Going to Rehab
In rehab, you may have little contact with life outside the center. You may have to leave phones or computers at home. Even family visits may be limited or supervised by your doctor.
“We’ve found it to be safer. Sometimes people visiting think they are doing the patient a favor, relieving their pain, and bring them substances. But they’re doing harm,” Fiori says. Sometimes family conflicts may hurt recovery, so doctors approve visits on a case-by-case basis, Sack says.
Talk It Out
Family therapy can foster healing for some people, Sack says. “Guided by a therapist, the goals of these sessions are to improve communication and help families support their loved one’s recovery.”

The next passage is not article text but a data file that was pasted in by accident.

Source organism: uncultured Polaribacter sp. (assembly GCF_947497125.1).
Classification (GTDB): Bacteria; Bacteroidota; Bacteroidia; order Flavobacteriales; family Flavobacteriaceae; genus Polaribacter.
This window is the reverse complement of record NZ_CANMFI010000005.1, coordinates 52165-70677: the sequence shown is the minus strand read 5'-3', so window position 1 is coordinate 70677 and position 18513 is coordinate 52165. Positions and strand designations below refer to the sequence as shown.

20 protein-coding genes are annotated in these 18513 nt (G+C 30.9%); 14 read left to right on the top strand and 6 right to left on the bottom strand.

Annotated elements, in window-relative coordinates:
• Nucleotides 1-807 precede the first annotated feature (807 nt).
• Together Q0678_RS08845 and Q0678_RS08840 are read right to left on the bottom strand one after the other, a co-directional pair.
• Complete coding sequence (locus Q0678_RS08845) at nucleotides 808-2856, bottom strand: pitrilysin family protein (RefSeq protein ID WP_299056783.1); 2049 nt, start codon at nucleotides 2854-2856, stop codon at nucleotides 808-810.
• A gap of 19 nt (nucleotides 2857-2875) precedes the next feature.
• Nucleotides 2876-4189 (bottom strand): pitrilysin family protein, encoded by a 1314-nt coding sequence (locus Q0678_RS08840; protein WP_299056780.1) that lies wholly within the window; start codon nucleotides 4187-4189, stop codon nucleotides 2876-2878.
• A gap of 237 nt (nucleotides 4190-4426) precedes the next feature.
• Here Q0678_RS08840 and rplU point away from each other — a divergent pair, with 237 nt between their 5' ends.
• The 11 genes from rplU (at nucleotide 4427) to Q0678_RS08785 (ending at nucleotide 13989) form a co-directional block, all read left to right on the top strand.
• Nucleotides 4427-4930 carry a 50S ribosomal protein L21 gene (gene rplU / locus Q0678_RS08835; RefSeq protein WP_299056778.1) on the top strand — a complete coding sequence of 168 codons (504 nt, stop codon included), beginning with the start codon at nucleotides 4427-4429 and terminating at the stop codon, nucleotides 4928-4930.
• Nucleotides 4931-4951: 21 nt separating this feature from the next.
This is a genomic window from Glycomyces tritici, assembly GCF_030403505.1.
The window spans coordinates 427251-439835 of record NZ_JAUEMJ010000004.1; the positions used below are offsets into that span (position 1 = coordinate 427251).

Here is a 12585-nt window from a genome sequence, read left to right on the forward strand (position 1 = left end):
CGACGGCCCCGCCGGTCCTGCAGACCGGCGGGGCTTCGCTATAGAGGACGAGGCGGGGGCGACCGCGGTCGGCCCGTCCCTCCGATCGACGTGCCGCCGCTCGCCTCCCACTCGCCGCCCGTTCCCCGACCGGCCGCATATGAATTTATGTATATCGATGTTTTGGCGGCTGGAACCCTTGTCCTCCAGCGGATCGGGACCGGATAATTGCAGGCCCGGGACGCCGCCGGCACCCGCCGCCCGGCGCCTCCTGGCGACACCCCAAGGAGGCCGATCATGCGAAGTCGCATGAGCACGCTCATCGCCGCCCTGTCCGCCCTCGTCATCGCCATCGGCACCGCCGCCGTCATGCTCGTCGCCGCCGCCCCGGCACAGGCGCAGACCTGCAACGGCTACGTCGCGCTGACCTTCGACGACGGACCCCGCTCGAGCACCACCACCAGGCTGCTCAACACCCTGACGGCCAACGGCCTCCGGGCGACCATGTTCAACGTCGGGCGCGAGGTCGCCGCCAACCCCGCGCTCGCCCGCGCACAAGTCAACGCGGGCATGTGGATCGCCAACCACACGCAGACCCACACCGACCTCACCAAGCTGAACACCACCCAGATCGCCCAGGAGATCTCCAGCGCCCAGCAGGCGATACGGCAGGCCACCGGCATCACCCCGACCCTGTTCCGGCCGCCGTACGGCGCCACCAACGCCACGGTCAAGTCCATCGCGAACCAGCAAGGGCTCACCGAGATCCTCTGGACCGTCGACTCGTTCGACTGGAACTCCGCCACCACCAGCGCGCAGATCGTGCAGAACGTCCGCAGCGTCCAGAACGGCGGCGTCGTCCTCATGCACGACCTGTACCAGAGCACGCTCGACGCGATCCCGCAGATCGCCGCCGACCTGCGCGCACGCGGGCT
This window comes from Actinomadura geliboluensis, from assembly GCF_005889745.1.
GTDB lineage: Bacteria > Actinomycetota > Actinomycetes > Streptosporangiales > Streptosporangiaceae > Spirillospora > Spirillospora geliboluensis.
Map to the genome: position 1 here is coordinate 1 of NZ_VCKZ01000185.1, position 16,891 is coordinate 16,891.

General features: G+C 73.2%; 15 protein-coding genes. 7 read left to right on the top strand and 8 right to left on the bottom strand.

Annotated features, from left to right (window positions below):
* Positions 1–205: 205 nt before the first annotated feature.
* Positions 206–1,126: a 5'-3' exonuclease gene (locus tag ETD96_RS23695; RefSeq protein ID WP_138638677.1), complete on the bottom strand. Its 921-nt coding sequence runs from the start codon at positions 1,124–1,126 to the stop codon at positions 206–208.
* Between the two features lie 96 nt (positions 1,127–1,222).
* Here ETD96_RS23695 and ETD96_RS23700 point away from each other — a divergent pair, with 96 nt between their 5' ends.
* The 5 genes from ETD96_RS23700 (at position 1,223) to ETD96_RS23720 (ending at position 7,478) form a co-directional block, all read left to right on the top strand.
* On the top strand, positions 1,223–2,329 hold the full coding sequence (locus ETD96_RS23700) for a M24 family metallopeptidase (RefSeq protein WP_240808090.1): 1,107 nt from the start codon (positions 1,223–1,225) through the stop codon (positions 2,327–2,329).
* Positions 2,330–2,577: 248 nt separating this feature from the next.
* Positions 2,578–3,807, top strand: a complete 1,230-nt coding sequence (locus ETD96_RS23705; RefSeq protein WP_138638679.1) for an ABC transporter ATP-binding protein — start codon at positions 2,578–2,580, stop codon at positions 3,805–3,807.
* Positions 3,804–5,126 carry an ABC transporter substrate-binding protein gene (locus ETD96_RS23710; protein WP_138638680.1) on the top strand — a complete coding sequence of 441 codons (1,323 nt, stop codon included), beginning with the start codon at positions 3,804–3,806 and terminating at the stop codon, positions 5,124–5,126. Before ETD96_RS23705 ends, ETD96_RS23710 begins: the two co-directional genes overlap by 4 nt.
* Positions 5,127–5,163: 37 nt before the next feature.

Rehab is only the first phase of healing for addiction, he says. Most people need long-term therapy and active involvement in support groups such as Alcoholics Anonymous (AA) or similar groups in order to maintain their sobriety.
“Rehab’s strength is that it gives people who are struggling with addiction a safe place to focus on what needs to be their top priority: recovery,” Sack says.